A spokesman for the law firm representing Weiner, Covington & Burling, said he would plead guilty before U.S. District Judge Loretta Preska on Friday morning but offered no further details.
Former congressman Anthony Weiner has pleaded guilty to transmitting sexual material to a 15-year-old girl and faces years in prison.
US authorities have been investigating reports that Weiner, 52, sent explicit messages previous year to a teenage girl in North Carolina.
The official wasn't authorized to speak about the plea bargain because the criminal charges had yet to be filed publicly with the court and spoke to The Associated Press on condition of anonymity. Federal sex offenders can't be alone with children, and if Weiner and Abedin do finally get divorced, Weiner cannot seek custody of his son.More news: New Orleans Uproots Third Confederate Statue In Early Morning Operation
The FBI began investigating Weiner in September after the 15-year-old from North Carolina told the Daily Mail she and Weiner had exchanged lewd messages for several months.
The investigation infamously intersected previous year with the 2016 presidential campaign, when agents seized devices and found emails between Hillary Clinton and Huma Abedin, Weiner's estranged wife and a top Clinton adviser.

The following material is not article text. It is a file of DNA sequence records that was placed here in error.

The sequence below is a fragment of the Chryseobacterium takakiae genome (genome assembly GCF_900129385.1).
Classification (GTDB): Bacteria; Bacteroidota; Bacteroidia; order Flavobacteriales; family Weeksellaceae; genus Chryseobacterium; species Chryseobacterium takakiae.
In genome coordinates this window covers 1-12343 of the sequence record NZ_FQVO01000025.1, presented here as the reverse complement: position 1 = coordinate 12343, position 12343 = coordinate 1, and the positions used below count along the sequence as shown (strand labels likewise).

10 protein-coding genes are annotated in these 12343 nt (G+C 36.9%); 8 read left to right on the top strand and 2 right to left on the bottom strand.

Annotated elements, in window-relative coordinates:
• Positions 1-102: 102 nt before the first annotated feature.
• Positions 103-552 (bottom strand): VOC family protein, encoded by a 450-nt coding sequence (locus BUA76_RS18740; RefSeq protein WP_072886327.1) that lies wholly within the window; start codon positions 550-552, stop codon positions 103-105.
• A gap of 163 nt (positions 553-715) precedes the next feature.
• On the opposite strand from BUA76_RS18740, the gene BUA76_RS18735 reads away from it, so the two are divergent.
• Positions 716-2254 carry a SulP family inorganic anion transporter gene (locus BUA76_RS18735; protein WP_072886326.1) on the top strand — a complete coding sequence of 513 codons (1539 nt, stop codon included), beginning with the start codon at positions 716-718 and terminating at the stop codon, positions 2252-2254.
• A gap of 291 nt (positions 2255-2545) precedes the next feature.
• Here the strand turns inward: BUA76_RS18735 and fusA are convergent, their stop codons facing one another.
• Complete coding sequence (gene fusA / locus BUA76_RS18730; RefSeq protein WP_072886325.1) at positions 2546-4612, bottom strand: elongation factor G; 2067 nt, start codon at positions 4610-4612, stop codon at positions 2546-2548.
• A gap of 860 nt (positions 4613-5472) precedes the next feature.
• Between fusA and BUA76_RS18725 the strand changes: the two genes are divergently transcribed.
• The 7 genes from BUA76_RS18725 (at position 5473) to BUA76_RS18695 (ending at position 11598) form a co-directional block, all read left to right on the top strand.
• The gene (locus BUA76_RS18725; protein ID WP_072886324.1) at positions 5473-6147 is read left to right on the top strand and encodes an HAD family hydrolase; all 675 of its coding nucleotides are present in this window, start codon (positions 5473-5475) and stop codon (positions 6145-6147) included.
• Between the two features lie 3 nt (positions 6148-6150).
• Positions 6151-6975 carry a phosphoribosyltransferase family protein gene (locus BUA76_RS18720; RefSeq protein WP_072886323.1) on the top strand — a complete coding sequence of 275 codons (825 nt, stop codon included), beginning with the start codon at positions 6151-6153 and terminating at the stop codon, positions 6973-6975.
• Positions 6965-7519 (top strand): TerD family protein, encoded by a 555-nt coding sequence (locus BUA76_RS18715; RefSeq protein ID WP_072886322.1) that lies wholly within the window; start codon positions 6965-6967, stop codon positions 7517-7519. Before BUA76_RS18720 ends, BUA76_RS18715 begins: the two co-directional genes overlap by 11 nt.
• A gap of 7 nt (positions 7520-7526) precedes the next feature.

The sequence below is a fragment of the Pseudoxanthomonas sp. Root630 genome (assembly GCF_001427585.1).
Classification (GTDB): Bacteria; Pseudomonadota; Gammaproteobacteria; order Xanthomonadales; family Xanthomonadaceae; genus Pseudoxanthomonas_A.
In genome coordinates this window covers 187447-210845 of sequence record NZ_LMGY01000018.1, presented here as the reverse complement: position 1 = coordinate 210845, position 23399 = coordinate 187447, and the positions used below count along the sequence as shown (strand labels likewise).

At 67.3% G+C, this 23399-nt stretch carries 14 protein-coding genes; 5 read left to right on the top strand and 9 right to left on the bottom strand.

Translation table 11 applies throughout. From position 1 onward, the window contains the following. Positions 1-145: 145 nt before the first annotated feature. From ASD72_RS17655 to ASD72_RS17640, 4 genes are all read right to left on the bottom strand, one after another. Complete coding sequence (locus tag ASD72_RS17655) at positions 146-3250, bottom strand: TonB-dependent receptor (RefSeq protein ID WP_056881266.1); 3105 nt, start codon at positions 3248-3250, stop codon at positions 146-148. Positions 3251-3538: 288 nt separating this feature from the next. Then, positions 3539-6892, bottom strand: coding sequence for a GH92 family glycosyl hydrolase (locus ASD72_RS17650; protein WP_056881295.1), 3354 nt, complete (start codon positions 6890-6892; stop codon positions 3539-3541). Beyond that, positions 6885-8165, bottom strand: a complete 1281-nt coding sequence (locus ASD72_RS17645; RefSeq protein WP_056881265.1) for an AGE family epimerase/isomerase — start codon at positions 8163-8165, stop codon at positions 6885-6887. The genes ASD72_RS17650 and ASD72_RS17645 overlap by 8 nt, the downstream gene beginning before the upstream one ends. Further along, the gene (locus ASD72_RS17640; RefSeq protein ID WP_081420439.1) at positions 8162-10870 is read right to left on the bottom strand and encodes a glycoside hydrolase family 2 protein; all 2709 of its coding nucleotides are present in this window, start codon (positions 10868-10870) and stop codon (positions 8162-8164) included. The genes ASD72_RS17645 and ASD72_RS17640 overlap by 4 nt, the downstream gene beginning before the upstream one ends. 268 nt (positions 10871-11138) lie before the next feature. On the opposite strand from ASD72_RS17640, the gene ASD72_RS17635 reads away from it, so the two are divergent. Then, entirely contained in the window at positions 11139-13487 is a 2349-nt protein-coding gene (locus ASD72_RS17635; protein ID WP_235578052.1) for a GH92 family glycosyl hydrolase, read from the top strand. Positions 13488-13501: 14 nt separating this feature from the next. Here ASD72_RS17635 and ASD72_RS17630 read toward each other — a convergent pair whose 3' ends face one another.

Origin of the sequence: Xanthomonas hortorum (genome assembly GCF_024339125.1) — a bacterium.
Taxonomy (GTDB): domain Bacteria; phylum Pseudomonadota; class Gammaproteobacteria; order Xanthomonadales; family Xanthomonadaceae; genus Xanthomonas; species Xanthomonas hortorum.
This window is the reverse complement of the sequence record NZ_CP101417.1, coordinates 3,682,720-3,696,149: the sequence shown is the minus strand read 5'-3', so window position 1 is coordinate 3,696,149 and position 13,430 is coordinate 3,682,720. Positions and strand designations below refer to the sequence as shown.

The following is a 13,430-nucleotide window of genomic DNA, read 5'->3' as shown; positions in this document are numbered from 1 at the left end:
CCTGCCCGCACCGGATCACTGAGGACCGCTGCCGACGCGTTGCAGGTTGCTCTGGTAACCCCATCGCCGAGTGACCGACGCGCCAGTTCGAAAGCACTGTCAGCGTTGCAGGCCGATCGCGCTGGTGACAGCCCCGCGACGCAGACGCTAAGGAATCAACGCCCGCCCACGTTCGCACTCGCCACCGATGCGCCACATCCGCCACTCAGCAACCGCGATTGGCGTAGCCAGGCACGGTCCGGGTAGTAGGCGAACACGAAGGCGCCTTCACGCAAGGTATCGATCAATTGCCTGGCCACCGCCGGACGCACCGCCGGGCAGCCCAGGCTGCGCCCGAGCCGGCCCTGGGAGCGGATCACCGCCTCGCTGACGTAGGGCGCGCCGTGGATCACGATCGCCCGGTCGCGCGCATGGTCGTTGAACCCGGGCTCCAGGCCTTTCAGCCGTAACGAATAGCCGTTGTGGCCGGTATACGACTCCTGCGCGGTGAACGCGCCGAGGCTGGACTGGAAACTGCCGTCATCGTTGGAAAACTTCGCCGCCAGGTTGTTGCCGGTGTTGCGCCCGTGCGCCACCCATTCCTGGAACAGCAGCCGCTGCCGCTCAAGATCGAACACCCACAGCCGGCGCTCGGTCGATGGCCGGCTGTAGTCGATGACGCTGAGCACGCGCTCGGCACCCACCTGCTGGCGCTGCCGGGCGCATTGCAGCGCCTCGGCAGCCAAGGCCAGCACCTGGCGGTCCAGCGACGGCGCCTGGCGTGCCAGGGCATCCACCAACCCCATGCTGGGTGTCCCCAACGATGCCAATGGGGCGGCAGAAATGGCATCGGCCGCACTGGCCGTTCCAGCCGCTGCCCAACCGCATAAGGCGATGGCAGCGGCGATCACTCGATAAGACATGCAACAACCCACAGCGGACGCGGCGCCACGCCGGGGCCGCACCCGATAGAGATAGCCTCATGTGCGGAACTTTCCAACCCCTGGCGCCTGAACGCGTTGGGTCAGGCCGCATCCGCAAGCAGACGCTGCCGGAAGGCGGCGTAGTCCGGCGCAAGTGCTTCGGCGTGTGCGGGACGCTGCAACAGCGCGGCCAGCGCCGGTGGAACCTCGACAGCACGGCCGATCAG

As a result, James Comey, then the director of the Federal Bureau of Investigation, announced in late October that the agency was reviewing the messages to determine whether to reopen its investigation into Clinton's handling of official correspondence.
She also accused him of asking her to undress on camera. Comey announced shortly before the election that the new emails contained nothing to change his view that Clinton could not be charged with a crime. The Comey letters and late-in-the-election investigation have been blamed for Clinton's loss to President Donald Trump, The Los Angeles Times reported.More news: GOP lawmaker demands inquiry of Turkish leader's bodyguards
Weiner's lawyer, Arlo Devlin Brown, didn't immediately return a message Friday.
The outspoken politician resigned from Congress in 2011 after an errant tweet ended up exposing his sexting habits.
His failed mayoral bid was the subject of a documentary called Weiner.
He ran for New York City mayor in 2013 and was leading several polls until it was revealed he had continued his questionable behaviour.More news: Worldwide ransomware cyberattacks: What we know
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